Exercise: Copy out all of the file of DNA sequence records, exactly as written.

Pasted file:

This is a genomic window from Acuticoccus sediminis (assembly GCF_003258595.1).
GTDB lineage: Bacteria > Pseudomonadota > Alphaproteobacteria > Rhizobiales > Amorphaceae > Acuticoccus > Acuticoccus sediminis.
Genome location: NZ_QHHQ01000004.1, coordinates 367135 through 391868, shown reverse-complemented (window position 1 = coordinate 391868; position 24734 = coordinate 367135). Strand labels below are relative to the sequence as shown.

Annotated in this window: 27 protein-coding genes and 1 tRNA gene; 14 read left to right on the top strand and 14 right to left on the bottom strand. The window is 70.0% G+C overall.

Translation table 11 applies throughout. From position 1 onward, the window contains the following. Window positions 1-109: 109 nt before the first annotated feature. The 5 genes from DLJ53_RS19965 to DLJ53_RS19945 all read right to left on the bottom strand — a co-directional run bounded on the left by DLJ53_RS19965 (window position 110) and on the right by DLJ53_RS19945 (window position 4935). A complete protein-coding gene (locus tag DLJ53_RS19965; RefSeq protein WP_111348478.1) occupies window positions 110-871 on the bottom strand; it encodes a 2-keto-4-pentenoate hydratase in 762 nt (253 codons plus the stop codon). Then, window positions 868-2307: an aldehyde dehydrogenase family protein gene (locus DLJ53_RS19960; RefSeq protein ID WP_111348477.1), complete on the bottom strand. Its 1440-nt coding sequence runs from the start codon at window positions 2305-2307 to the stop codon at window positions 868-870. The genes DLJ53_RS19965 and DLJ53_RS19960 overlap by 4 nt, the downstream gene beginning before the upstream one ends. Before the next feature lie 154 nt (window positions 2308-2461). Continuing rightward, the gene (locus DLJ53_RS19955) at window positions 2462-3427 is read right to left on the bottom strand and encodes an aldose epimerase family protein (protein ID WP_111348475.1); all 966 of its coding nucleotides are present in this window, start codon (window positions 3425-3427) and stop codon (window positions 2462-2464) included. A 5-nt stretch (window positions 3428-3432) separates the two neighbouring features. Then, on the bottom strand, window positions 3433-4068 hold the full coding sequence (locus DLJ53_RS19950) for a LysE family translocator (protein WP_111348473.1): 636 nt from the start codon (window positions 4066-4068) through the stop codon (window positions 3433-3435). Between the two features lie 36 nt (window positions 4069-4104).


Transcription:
This is a genomic window from Acuticoccus sediminis (assembly GCF_003258595.1).
GTDB lineage: Bacteria > Pseudomonadota > Alphaproteobacteria > Rhizobiales > Amorphaceae > Acuticoccus > Acuticoccus sediminis.
Genome location: NZ_QHHQ01000004.1, coordinates 367135 through 391868, shown reverse-complemented (window position 1 = coordinate 391868; position 24734 = coordinate 367135). Strand labels below are relative to the sequence as shown.

Annotated in this window: 27 protein-coding genes and 1 tRNA gene; 14 read left to right on the top strand and 14 right to left on the bottom strand. The window is 70.0% G+C overall.

Translation table 11 applies throughout. From position 1 onward, the window contains the following. Window positions 1-109: 109 nt before the first annotated feature. The 5 genes from DLJ53_RS19965 to DLJ53_RS19945 all read right to left on the bottom strand — a co-directional run bounded on the left by DLJ53_RS19965 (window position 110) and on the right by DLJ53_RS19945 (window position 4935). A complete protein-coding gene (locus tag DLJ53_RS19965; RefSeq protein WP_111348478.1) occupies window positions 110-871 on the bottom strand; it encodes a 2-keto-4-pentenoate hydratase in 762 nt (253 codons plus the stop codon). Then, window positions 868-2307: an aldehyde dehydrogenase family protein gene (locus DLJ53_RS19960; RefSeq protein ID WP_111348477.1), complete on the bottom strand. Its 1440-nt coding sequence runs from the start codon at window positions 2305-2307 to the stop codon at window positions 868-870. The genes DLJ53_RS19965 and DLJ53_RS19960 overlap by 4 nt, the downstream gene beginning before the upstream one ends. Before the next feature lie 154 nt (window positions 2308-2461). Continuing rightward, the gene (locus DLJ53_RS19955) at window positions 2462-3427 is read right to left on the bottom strand and encodes an aldose epimerase family protein (protein ID WP_111348475.1); all 966 of its coding nucleotides are present in this window, start codon (window positions 3425-3427) and stop codon (window positions 2462-2464) included. A 5-nt stretch (window positions 3428-3432) separates the two neighbouring features. Then, on the bottom strand, window positions 3433-4068 hold the full coding sequence (locus DLJ53_RS19950) for a LysE family translocator (protein WP_111348473.1): 636 nt from the start codon (window positions 4066-4068) through the stop codon (window positions 3433-3435). Between the two features lie 36 nt (window positions 4069-4104).